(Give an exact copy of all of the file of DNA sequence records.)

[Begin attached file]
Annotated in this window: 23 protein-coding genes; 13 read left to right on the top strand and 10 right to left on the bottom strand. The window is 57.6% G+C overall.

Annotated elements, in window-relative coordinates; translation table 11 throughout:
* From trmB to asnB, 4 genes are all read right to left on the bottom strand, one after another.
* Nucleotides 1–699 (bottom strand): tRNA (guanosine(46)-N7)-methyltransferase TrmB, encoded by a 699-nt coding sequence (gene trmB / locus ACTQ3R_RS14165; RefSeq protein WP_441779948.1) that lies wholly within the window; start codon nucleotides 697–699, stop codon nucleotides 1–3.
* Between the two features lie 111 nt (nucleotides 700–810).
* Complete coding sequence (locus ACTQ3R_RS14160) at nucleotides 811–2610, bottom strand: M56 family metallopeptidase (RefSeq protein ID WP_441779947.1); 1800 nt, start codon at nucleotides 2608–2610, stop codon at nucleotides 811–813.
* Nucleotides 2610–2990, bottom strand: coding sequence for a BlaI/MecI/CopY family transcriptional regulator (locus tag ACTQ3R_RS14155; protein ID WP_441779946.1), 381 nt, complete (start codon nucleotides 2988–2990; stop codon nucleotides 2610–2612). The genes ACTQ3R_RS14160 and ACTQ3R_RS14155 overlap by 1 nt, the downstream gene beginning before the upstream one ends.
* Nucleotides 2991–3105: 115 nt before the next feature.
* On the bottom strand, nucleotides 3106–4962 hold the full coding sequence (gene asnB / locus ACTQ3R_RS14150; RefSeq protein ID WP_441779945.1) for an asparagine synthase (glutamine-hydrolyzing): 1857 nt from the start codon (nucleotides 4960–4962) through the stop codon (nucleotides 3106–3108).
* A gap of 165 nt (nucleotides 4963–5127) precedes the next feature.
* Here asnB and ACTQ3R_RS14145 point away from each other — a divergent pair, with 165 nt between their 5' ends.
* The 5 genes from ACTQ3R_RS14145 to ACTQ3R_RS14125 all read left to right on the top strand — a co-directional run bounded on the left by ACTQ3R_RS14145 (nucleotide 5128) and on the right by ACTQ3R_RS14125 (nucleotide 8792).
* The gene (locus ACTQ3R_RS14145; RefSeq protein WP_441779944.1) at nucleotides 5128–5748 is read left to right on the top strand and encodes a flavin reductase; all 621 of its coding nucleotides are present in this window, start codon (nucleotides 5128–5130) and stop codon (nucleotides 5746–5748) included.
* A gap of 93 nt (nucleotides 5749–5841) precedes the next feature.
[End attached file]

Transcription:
Annotated in this window: 23 protein-coding genes; 13 read left to right on the top strand and 10 right to left on the bottom strand. The window is 57.6% G+C overall.

Annotated elements, in window-relative coordinates; translation table 11 throughout:
* From trmB to asnB, 4 genes are all read right to left on the bottom strand, one after another.
* Nucleotides 1–699 (bottom strand): tRNA (guanosine(46)-N7)-methyltransferase TrmB, encoded by a 699-nt coding sequence (gene trmB / locus ACTQ3R_RS14165; RefSeq protein WP_441779948.1) that lies wholly within the window; start codon nucleotides 697–699, stop codon nucleotides 1–3.
* Between the two features lie 111 nt (nucleotides 700–810).
* Complete coding sequence (locus ACTQ3R_RS14160) at nucleotides 811–2610, bottom strand: M56 family metallopeptidase (RefSeq protein ID WP_441779947.1); 1800 nt, start codon at nucleotides 2608–2610, stop codon at nucleotides 811–813.
* Nucleotides 2610–2990, bottom strand: coding sequence for a BlaI/MecI/CopY family transcriptional regulator (locus tag ACTQ3R_RS14155; protein ID WP_441779946.1), 381 nt, complete (start codon nucleotides 2988–2990; stop codon nucleotides 2610–2612). The genes ACTQ3R_RS14160 and ACTQ3R_RS14155 overlap by 1 nt, the downstream gene beginning before the upstream one ends.
* Nucleotides 2991–3105: 115 nt before the next feature.
* On the bottom strand, nucleotides 3106–4962 hold the full coding sequence (gene asnB / locus ACTQ3R_RS14150; RefSeq protein ID WP_441779945.1) for an asparagine synthase (glutamine-hydrolyzing): 1857 nt from the start codon (nucleotides 4960–4962) through the stop codon (nucleotides 3106–3108).
* A gap of 165 nt (nucleotides 4963–5127) precedes the next feature.
* Here asnB and ACTQ3R_RS14145 point away from each other — a divergent pair, with 165 nt between their 5' ends.
* The 5 genes from ACTQ3R_RS14145 to ACTQ3R_RS14125 all read left to right on the top strand — a co-directional run bounded on the left by ACTQ3R_RS14145 (nucleotide 5128) and on the right by ACTQ3R_RS14125 (nucleotide 8792).
* The gene (locus ACTQ3R_RS14145; RefSeq protein WP_441779944.1) at nucleotides 5128–5748 is read left to right on the top strand and encodes a flavin reductase; all 621 of its coding nucleotides are present in this window, start codon (nucleotides 5128–5130) and stop codon (nucleotides 5746–5748) included.
* A gap of 93 nt (nucleotides 5749–5841) precedes the next feature.